A: First of all, I’d like to continue to harness the talents that we have on the board. We have a very talented board. We’ve divided that board into committees, and those committees have taken actions to really help the growth of MRAA in the last couple of years. Second, I’d like to use the talents of the board and improve and grow the [annual dealer] convention. I know that when you change venues, many times there’s bugs to work out and we want to go ahead and continue this growth and improve the convention for attendees and exhibitors next year.
Q: Why was it important for you to get involved in the MRAA, and why do you think more dealers should be involved with the association?
A: MRAA has tried to be a voice and represent dealers on a national level in Washington in terms of enhancing our business and protecting the marine business. MRAA has tried to put together programs that save dealers money, make it more efficient to operate [their businesses], and provide better systems for those dealers. MRAA, through the convention, has tried to put together training to make dealers better and stronger. We have quite a few dealer members, but there’s a lot of room for growth and improvement in membership.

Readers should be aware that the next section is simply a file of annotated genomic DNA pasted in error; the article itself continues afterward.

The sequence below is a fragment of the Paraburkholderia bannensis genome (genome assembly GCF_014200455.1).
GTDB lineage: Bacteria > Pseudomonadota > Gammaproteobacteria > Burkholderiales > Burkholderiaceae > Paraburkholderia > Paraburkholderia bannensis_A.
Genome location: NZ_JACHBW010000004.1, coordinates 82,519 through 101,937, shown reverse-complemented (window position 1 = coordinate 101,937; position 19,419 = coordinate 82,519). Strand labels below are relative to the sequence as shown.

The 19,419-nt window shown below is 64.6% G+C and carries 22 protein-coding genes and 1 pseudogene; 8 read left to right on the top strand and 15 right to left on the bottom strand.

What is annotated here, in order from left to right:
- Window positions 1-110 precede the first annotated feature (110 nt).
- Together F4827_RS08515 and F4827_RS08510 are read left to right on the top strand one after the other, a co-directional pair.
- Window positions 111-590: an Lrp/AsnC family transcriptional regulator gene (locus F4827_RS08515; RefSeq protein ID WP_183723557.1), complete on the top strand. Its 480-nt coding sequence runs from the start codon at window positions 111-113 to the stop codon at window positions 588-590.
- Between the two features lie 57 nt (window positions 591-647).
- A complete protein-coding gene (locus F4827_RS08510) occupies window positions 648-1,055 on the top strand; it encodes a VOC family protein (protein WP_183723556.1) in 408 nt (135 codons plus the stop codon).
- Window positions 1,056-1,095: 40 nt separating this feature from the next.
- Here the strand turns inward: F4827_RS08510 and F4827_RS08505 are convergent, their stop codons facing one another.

Q: What is the single biggest issue facing dealers today?
A: Our business starts with the consumer, so regaining consumer confidence and regaining that market cycle that we’ve fallen out of is first and foremost. You can talk about financing at different levels, and dealers having inventory and what have you, but it all starts with the consumer. You have to have a healthy consumer market to have a healthy industry. It’s a set of building blocks to get to where we need to be and consumer confidence is part of that. Shoring up lending, having programs available – all these things are part of the package.
Q: Where do things stand in terms of floorplan financing – have there been any improvements in this area?
A: There have been slow improvements. That’s one of the things the MRAA has tried to do – be a voice with the federal government on improving lending programs. There have been small and gradual improvements, but I know a lot of dealers are still having difficulty with that issue.